For the past 4 weeks the RSS feed in the newsletter was broken when I was trying to optimize some bits and pieces. Apologies to those affected, everything should be back to normal now! I’ve listened to The New Republic’s How Boeing’s Managerial Revolution Created the 737 Max Disaster and can highly recommend it, especially to those of you working on safety critical projects.
1) Drone Bubble Bursts, Wiping Out Startups and Hammering VC Firms.
INFO: It looks like we might have reached the Trough of Disillusionment phase in the drone hype curve with the VCs not being so keen on funding new projects, companies scaling down or going bankrupt. In my opinion this is fine, it means that now we will start having realistic expectations about this area of robotics.
2) Boston Dynamics’ Spot Robot Dog Goes on Sale.
INFO: You can now place an order for Spot Mini through the online form. At this stage the robot will be available to businesses only. Here you can find the launch video.
3) When it Comes to Robots, Reliability May Matter More than Reasoning.
INFO: “New Army-led research finds that human confidence in robots decreases after the robot makes a mistake, even when it is transparent with its reasoning process”.
4) Life at the Lab: Soft Robots.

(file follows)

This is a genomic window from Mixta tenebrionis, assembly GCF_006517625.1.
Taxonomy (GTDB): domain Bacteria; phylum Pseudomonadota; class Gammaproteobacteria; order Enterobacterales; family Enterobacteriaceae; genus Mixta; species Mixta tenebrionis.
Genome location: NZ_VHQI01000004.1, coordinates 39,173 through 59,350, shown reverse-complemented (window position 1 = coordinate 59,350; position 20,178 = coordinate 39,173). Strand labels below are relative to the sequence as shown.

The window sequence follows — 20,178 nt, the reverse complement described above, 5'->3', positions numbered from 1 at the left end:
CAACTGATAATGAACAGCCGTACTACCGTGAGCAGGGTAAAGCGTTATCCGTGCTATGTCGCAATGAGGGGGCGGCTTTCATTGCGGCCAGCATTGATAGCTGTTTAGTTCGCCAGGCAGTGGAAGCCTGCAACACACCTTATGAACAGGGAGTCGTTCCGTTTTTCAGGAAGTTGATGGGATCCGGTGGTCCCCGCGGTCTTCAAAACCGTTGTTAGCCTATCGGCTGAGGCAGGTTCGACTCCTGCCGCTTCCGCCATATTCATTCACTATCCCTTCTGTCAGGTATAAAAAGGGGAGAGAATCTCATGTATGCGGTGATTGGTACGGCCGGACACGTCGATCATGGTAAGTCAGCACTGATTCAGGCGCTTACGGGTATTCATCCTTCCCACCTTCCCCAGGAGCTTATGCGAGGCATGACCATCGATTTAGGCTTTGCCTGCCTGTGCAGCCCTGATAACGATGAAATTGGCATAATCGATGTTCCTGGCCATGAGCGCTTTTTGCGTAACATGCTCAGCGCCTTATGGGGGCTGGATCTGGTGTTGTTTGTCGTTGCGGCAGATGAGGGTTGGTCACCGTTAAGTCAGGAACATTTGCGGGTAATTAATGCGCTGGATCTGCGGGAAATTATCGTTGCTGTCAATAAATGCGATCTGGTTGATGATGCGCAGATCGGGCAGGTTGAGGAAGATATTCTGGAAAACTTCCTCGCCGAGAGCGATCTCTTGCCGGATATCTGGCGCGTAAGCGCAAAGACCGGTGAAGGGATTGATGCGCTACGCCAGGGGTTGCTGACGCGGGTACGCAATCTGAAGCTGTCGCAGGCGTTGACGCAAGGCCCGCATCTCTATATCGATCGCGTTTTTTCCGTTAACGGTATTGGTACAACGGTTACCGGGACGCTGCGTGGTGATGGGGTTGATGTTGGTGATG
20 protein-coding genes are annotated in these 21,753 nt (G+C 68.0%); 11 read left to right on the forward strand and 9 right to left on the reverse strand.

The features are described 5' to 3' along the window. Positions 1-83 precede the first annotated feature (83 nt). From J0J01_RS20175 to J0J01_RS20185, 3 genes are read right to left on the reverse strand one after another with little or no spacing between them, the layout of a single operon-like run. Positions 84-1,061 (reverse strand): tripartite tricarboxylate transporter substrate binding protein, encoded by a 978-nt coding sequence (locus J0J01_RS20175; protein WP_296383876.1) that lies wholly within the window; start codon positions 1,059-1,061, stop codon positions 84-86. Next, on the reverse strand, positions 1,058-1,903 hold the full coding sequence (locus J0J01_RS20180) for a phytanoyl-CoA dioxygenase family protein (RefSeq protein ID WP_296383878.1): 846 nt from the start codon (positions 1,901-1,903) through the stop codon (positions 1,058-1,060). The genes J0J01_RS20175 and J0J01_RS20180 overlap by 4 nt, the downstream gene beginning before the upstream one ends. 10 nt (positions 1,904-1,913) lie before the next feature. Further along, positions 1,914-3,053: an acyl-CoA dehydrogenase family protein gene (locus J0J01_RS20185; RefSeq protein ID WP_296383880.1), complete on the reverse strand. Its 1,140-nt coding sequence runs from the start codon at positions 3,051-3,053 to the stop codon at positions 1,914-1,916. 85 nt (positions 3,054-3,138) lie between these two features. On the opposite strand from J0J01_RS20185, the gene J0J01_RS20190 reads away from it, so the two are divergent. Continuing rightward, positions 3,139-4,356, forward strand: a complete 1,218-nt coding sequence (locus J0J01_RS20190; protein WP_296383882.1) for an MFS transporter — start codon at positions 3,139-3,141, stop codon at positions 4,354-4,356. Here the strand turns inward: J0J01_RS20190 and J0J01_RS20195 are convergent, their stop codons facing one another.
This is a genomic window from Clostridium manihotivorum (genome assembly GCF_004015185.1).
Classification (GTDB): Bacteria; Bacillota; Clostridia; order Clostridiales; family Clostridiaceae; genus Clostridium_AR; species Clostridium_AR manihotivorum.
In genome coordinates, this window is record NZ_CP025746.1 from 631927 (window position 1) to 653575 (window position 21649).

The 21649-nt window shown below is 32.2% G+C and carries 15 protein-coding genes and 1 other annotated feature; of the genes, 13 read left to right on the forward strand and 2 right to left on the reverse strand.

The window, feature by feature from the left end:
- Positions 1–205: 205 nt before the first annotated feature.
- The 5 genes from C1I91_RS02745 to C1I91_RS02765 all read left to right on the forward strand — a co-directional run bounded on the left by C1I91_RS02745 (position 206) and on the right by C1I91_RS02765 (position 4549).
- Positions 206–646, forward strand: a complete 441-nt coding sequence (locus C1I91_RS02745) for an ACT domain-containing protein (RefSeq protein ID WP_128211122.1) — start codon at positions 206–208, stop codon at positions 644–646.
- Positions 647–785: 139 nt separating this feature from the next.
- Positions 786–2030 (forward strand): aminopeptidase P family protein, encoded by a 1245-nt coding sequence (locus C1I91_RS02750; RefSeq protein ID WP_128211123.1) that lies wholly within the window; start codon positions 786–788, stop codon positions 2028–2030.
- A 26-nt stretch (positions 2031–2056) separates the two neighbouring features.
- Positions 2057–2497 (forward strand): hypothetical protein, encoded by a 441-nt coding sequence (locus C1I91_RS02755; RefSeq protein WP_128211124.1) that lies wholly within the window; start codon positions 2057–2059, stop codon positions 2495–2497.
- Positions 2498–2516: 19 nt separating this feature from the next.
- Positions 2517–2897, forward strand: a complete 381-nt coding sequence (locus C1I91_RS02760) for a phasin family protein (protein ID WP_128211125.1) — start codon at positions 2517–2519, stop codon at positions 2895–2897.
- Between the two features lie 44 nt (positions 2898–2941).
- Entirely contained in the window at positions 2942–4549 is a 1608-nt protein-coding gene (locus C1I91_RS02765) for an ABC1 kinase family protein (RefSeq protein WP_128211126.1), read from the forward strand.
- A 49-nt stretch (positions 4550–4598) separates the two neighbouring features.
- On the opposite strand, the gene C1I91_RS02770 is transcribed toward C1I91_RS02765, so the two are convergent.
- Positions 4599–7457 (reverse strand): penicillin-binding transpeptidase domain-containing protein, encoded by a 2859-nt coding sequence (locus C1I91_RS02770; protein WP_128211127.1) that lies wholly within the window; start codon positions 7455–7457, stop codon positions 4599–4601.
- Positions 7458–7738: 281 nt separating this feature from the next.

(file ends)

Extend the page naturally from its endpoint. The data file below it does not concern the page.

INFO: NASA is looking to use soft robotics in space, in this video you can see some of the mechanisms currently being tested by the researchers. If you are looking into having a go at these kinds of robots then soft robotics toolkit seems like a great place to start.
5) evo - Python Package for the Evaluation of Odometry and SLAM.
INFO: Via the package description: “This package provides executables and a small library for handling, evaluating and comparing the trajectory output of odometry and SLAM algorithms”.
6) Multi-Agent Hide and Seek.
INFO: This video from OpenAI shows agents playing hike and seek and coming up with some interesting strategies through reinforcement learning. If you liked this video then back in issue #14 I’ve featured some examples of AI gaming the rules that you might find interesting.
7) More Parkour Atlas.
INFO: Atlas has apparently learned some new parkour tricks. At first I couldn’t believe this was not CGI.
8) Publication of the Week - Mine Tunnel Exploration using Multiple Quadrupedal Robots (2019).
INFO: This paper shows the detailed architecture of system for autonomous explorations of a tunnel using quadruped robots (Ghost Robotics Vision 60 to be precise). I like the level of detail this paper goes into, especially about the software and hardware architecture of the system.
1) ROS-I EU Fall ’19 Tech Workshop.
INFO: The next ROS-Industrial EU Tech Workshop will take place from Oct 9th to 10th 2019 in Stuttgart, Germany. The workshop will focus on the latest developments of MoveIt, security & skill oriented programming with ROS. The workshop is free for members of any ROS-Industrial Consortium or 500 Euro for individuals from other organizations.